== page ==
Take a ride on Scottie’s mobius strip:
Q What do you think of Senator Kerry’s remarks about North Korea in today’s New York Times?
MR. McCLELLAN: Do you have a specific question about it?
Q Well, he said it’s become a nuclear nightmare because the administration has kept its eye on Iraq instead of North Korea.
MR. McCLELLAN: And Senator Kerry would have us return to the failed Clinton administration policy. That failed policy allowed North Korea to dupe the United States. It would be the wrong approach to go down that road again. We see where that leads. The President has all of North Korea’s neighbors actively engaged in a — six-party talks to achieve a diplomatic solution to North Korea’s pursuit of nuclear weapons. The goal is the complete and verifiable end of North Korea’s nuclear program — not a freeze.
Q Scott, on the weapons —
Q — (inaudible) —
MR. McCLELLAN: Well, the 1994 agreed to framework. North Korea did not abide by that framework. They said that they would agree to a freeze on their nuclear weapons programs. And we found that they, in fact, did not freeze their nuclear weapons programs.
Q What have you guys done to make North Korea any less of a threat? Aren’t they as much of a threat now as they —
MR. McCLELLAN: Well, that failed bilateral approach is the wrong way to go. What we did was the President got all the other nations in the region engaged in sending a clear message to North Korea that it needs to end its — that it needs to abandon its nuclear ambitions. All five countries in the region are sending a clear message to North Korea, and they’re all saying that they want a nuclear-free — nuclear weapons-free peninsula.
Q Scott, where is that getting you?
MR. McCLELLAN: Well, we’re continuing to make progress through the six-party talks. Those talks are ongoing. We expect that another round of talks will be coming up. And now, for the first time, you have all those nations in the neighborhood actively engaged —
Q Right, but that’s not a new concept. The point is, you don’t have any tangible progress.
MR. McCLELLAN: — in a solution — what this President is doing is confronting all the threats we face. And there are different strategies for confronting different threats. But we are pursuing a plan that will lead to the dismantlement of North Korea’s nuclear weapons program, not a freeze.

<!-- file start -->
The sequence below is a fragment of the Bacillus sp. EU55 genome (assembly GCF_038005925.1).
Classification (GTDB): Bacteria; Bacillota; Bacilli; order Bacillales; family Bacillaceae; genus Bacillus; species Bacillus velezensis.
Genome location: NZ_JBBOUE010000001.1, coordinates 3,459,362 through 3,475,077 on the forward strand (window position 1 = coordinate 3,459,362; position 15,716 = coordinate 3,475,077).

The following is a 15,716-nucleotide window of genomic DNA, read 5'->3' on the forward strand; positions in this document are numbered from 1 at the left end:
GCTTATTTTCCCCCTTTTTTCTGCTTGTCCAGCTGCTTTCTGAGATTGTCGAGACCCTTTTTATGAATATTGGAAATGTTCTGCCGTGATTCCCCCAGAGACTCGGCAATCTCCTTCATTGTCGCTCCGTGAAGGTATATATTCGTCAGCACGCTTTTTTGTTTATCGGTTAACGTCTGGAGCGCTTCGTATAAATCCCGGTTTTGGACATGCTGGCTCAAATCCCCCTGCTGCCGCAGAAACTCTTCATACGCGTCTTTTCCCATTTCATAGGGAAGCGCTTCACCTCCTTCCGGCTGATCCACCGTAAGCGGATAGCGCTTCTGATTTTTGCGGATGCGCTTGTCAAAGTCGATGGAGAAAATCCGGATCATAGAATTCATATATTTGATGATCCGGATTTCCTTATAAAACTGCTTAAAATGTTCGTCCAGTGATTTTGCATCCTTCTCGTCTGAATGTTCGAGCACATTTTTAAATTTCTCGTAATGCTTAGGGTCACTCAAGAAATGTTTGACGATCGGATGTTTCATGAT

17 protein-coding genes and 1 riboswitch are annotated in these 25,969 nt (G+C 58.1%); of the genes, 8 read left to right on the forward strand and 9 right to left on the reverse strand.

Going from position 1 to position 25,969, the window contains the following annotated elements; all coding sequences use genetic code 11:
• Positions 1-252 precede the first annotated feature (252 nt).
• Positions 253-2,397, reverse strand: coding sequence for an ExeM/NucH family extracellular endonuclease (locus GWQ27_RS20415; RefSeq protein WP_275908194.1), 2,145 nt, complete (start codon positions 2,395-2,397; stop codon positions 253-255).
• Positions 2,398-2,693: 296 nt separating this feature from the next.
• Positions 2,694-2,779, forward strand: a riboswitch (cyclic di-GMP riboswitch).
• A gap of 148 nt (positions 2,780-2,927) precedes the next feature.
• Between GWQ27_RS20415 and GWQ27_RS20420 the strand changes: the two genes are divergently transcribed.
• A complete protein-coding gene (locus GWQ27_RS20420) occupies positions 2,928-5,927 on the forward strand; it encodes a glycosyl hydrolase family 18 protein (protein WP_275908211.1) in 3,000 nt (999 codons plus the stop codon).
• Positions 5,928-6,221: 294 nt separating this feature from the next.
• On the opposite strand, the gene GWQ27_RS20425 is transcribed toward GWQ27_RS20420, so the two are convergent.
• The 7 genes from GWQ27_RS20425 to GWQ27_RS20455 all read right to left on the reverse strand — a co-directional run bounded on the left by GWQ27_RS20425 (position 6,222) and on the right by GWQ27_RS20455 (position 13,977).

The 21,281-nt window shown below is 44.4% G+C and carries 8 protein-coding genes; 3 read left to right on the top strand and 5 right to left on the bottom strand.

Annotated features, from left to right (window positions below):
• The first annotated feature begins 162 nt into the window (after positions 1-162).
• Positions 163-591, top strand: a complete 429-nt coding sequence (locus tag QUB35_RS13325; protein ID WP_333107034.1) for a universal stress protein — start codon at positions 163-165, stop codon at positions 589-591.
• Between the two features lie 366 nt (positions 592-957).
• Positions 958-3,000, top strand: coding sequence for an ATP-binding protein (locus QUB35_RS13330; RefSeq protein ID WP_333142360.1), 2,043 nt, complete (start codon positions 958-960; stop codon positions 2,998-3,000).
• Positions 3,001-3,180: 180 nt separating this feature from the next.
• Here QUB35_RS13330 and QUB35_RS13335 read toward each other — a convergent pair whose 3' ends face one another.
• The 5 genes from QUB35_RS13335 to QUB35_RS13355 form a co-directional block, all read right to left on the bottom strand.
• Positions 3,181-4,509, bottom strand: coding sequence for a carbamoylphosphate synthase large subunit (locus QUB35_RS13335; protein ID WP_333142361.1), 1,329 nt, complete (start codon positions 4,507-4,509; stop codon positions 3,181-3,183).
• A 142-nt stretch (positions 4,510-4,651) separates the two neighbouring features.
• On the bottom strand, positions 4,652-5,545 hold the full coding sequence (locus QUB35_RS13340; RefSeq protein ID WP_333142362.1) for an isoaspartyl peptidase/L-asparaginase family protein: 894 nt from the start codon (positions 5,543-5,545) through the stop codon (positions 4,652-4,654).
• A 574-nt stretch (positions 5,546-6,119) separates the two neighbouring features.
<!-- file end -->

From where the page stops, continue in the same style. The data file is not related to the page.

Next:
Q Besides talk, name one piece of progress that you’ve made.
MR. McCLELLAN: I’m sorry?
Q Besides talk, name one piece of progress —
MR. McCLELLAN: Well, we’ve put forward, now, a dismantlement plan in the last round of talks. We’re waiting on North Korea’s response to those talks.
Q — piece of progress —
MR. McCLELLAN: Well, what we saw over the last decade, under the 1994 agreed to framework was that North Korea had not abandoned its nuclear weapons ambitions. They were continuing to pursue nuclear weapons. So that policy was a failed approach. That’s why the President went to the other nations in the region. China has been very involved in these efforts. China has stepped forward now to say, we want a nuclear weapons-free peninsula. And they’ve been actively engaged in those talks. So we’re continuing to work through those talks and make progress to get North Korea to abandon its nuclear weapons ambition.
Q In four years, have you been able to remove one nuclear weapon from North Korea or reduce the threat at all?
MR. McCLELLAN: I’m sorry, what?
Q In four years, have you been able to reduce the threat at all in North Korea? Are they any less dangerous now?
MR. McCLELLAN: It’s an issue that this President is leading the way to confront, by bringing all five parties in the region together in the six-party approach.
…and we’re back where we began.
That was fun.
Actually go and read the whole thing. McClellan sets a new record for avoiding every single question lobbed at him.